Neurons (nerve cells) are made up of a soma, dendrites, axons, and a myelin sheath. The dendrites conduct impulses towards the soma, whereas the axons conduct impulses away from the soma. The myelin sheath allows the neuron to rapidly pass on nerve impulses. When neurons are connected, a synapse forms in which the axon of one neuron is almost connected to the dendrite of another neuron with a gap in between them. As the signal reaches the synapse, neurotransmitters are released to transfer the signal over to the dendrite of the receiving neuron ("Human Physiology"). More about the neurons and their synapses are discussed in the video below.

There are three main types of neurons:                                       

  • Sensory Neurons allow you to experience the outside world using your senses, such as seeing, feeling, smelling, hearing, and tasting. 
  • Motor Neurons communicate with muscle fibres to make them contract or relax. They allow you to move your body.                  
  • Interneurons communicate with other neurons. They are abundant in your brain and allow you to process information and think.

("Types of Neurons")

Nerve Tissue:

The nerve tissue is a connection of nerve and neuroglial cells. Neuroglial cells support the neurons, allowing them to maintain their signaling ability. They help define synaptic contacts, but they do not directly participate in synapses and electric signaling. Unlike neurons, they lack axons and dendrites. There are three main types of neuroglial cells in the CNS: astrocytes, oligodendrocytes, and microglial cells. ("Neuroglial Cells")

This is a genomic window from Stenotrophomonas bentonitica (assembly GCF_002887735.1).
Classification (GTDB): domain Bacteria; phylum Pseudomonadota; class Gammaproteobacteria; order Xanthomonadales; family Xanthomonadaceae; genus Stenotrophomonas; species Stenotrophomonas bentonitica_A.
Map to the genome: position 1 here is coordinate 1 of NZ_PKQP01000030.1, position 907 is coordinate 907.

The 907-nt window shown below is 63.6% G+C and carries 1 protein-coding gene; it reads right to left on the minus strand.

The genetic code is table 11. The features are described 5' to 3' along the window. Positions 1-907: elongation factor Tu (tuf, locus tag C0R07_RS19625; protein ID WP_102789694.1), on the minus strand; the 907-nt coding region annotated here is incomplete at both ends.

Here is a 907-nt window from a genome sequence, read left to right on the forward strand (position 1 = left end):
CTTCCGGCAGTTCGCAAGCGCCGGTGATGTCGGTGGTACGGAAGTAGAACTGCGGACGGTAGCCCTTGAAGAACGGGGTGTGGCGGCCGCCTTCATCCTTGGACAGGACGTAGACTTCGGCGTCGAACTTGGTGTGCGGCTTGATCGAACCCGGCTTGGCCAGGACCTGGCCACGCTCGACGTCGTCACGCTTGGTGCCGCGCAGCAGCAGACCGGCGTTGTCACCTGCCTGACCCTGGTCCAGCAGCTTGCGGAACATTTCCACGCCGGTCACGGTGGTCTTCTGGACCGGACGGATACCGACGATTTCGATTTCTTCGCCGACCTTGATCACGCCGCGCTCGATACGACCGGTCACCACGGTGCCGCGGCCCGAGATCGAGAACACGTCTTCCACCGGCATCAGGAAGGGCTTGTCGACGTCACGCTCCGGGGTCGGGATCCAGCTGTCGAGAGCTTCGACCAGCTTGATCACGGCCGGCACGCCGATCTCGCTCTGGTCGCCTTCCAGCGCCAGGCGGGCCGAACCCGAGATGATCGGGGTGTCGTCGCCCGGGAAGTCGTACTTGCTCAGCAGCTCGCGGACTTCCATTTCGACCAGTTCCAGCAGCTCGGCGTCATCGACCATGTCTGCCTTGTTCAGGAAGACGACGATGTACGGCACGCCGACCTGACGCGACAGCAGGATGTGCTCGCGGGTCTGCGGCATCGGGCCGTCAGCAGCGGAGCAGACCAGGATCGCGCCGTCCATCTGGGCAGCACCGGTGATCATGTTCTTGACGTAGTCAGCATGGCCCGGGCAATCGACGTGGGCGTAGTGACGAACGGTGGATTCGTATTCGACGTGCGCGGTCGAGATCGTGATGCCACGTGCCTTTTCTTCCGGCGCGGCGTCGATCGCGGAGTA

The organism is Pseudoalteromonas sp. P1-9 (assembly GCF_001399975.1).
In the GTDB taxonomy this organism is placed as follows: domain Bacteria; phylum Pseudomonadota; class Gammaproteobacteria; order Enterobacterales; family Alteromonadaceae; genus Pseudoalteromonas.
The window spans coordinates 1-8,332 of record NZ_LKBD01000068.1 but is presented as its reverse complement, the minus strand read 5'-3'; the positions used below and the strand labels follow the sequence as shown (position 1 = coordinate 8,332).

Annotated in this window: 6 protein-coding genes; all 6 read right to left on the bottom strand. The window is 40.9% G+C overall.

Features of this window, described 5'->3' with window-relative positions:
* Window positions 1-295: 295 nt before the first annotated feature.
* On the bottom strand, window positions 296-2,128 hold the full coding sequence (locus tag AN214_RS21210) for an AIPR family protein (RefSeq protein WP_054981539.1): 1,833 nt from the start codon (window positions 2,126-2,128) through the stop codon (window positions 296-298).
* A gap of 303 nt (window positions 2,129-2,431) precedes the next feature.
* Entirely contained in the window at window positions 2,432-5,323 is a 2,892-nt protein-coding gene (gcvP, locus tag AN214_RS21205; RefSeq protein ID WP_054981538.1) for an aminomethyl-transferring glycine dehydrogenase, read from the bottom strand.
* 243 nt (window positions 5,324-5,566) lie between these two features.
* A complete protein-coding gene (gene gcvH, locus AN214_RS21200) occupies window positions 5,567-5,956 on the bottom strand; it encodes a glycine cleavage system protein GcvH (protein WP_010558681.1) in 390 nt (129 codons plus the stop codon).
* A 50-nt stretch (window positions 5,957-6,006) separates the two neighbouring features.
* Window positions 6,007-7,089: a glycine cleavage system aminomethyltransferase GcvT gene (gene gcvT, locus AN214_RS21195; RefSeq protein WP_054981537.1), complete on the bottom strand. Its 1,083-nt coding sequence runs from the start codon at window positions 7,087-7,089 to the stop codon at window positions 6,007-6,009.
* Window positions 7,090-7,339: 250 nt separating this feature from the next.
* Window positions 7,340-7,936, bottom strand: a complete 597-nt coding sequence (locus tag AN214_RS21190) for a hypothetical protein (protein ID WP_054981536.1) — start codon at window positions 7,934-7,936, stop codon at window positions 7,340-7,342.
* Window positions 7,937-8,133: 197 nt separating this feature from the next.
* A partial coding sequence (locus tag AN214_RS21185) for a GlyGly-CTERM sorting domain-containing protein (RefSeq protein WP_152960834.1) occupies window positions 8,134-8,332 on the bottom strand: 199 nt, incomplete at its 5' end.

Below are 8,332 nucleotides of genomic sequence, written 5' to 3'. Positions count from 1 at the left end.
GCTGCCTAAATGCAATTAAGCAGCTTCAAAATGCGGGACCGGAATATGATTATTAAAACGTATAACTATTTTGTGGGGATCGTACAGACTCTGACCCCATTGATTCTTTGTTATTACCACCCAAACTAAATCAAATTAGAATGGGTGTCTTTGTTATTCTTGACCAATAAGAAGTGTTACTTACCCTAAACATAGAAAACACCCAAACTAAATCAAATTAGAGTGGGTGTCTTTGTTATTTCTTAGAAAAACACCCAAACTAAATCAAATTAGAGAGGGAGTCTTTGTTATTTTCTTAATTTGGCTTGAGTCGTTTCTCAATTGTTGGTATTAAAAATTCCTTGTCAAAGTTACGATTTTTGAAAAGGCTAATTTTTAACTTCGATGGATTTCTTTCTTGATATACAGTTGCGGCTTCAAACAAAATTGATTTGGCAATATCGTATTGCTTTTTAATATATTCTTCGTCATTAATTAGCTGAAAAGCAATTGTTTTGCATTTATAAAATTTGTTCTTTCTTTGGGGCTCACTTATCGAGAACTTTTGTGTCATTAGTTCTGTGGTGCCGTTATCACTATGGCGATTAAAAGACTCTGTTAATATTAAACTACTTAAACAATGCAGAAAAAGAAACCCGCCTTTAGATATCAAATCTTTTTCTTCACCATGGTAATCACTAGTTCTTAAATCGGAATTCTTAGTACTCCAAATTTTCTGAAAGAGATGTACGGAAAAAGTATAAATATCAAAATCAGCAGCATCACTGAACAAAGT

Other Parts of the Nervous System:

  • Gray Matter are the nerve cell bodies located in the outer layer of the brain.
  • White Matter are the nerve fibers located in the inner layer of the brain.
  • Ganglia are clusters of nerve cell bodies in the PNS that serve as relay centers.
  • Nerves are bundles of axons in the PNS.

 ("Nervous Tissue")

Nervous System:

The nervous system is comprised of a system of various neurons and is divided into two parts:

Central Nervous System (CNS):

-Includes: brain and spinal cord

-Functions: movement, thought, speech, memory, analytical thinking, and coordinating the actions of the body

("Central Nervous System Function")

Peripheral Nervous System (PNS):

-Includes: nerves outside of the CNS that connect the CNS with the rest of the body

-Functions: connects the brain to the rest of the body and carries the messages back and forth between the organs

  • The PNS further divides into the somatic nervous system, which controls the voluntary actions of the body, and the autonomic nervous system, which controls the involuntary actions of the body. The autonomic nervous system if divided again into the sympathetic and parasympathetic nervous systems. The sympathetic nervous system supports the "flight or fight" response. The parasympathetic nervous system supports the "rest and digest" response.

("Peripheral Nervous System")

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